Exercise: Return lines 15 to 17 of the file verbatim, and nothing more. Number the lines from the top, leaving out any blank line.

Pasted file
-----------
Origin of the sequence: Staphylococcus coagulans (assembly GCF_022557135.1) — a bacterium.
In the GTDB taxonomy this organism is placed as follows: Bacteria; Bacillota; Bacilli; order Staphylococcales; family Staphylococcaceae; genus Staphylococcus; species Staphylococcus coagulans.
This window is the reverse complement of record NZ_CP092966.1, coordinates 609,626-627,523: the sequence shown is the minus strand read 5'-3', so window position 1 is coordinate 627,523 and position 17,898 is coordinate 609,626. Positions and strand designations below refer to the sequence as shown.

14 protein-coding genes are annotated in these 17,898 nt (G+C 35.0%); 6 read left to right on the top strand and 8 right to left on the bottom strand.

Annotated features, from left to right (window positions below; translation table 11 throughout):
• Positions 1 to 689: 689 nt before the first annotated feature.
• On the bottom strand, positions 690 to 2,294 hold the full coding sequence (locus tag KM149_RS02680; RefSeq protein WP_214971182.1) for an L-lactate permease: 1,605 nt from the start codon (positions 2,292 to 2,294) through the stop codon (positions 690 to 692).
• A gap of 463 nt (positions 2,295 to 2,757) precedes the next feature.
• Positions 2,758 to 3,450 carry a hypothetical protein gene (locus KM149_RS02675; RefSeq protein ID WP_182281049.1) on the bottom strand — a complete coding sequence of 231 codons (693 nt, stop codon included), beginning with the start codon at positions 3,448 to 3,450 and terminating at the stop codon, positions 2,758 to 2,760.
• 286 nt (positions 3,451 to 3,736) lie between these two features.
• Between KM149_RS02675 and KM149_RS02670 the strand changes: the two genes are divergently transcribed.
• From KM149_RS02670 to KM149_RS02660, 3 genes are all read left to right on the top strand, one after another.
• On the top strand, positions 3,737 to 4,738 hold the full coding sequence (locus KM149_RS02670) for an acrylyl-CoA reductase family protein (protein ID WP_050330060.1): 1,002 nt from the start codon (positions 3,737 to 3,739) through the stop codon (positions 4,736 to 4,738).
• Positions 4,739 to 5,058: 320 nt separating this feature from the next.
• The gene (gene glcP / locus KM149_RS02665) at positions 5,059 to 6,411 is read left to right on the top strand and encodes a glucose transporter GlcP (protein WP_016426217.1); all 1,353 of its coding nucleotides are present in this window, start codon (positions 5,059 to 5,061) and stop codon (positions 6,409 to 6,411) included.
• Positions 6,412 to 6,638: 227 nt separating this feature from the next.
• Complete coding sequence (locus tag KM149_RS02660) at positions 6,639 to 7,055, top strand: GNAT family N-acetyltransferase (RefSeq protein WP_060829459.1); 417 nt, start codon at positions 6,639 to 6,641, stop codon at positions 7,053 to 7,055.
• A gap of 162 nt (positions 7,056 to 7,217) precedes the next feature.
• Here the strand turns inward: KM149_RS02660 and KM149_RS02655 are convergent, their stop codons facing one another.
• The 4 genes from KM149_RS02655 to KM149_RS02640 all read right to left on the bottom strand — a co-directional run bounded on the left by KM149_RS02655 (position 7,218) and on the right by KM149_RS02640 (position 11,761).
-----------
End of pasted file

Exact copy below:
• The gene (gene glcP / locus KM149_RS02665) at positions 5,059 to 6,411 is read left to right on the top strand and encodes a glucose transporter GlcP (protein WP_016426217.1); all 1,353 of its coding nucleotides are present in this window, start codon (positions 5,059 to 5,061) and stop codon (positions 6,409 to 6,411) included.
• Positions 6,412 to 6,638: 227 nt separating this feature from the next.
• Complete coding sequence (locus tag KM149_RS02660) at positions 6,639 to 7,055, top strand: GNAT family N-acetyltransferase (RefSeq protein WP_060829459.1); 417 nt, start codon at positions 6,639 to 6,641, stop codon at positions 7,053 to 7,055.